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How do we talk to our children following Chauvin verdict?

A pediatric neuropsychologist says children might have questions about the case and parents should engage in conversation.

A conversation. A question: How do we move forward?

After the verdict of Derek Chauvin, how do we talk to each other? How do we talk to our children about important issues like social injustice, racism and fairness?

“Just keep checking in with your kids and let them know it’s OK to talk about these things with you,” Dr. Jacquelyn Doxie King said.

Doxie King is the pediatric neuropsychologist with Nationwide Children’s Hospital. She says it’s important for parents to follow the lead of their children and bring the conversation down to their level. She encourages parents to ask what they know and wait for them to ask follow-up questions, should they have them.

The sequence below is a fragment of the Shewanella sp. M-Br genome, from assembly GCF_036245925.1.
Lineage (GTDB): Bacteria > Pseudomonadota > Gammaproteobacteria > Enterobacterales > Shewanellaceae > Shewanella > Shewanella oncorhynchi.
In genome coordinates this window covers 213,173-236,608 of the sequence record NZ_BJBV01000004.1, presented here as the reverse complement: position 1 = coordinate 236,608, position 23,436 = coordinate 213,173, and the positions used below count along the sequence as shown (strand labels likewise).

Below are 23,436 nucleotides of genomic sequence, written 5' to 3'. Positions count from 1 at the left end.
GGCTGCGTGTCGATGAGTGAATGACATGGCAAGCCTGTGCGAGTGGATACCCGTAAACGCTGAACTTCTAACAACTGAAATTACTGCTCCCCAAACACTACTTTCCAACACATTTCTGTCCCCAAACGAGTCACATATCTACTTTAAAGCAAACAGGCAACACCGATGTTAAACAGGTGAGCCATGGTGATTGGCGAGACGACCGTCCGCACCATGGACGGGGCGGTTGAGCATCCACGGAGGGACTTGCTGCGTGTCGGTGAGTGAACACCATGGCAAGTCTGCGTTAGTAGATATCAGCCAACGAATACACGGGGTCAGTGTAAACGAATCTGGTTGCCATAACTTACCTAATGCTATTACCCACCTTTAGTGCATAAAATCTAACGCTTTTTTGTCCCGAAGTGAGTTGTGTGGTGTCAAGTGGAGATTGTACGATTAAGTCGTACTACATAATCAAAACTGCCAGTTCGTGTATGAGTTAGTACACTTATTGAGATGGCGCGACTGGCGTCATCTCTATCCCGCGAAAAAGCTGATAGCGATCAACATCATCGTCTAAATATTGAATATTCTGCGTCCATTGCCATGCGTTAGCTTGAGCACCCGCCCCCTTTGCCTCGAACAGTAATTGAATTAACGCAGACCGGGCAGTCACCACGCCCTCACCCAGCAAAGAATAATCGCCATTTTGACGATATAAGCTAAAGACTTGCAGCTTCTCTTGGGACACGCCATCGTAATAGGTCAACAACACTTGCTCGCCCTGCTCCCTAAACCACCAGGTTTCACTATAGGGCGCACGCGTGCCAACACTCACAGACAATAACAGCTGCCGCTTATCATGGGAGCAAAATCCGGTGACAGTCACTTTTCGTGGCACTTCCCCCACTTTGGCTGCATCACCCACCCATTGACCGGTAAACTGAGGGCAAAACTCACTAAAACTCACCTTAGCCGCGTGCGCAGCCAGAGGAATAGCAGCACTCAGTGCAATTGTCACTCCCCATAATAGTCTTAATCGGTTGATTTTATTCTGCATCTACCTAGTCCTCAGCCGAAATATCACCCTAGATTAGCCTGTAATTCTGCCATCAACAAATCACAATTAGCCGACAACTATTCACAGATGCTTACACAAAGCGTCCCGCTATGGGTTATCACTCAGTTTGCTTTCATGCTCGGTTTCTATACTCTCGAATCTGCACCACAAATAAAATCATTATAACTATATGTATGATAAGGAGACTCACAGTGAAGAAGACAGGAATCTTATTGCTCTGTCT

“A lot of times with kids they really understand fairness,” she said.

Before any conversation, Doxie King says parents need to acknowledge their own biases, fears and stress about a topic.

“It may keep you from putting maybe too much of the emotion into it where you’re afraid that might make your child more anxious or afraid or say something that maybe you don’t mean,” she said.

Doxie King says you never know what children are thinking or what they’ve learned from other sources. Bottom line, she says it does more harm than good by not talking about important issues, should they have questions.

“I don’t think parents should ever be afraid to talk about these things and address it,” she said.

Doxie King also says it’s OK for parents to admit they might not know a certain answer to a question that might come up, saying it teaches children to want to learn more.

Concerning children’s mental health, Doxie King encourages parents to log onto On Our Sleeves for more information and resources.

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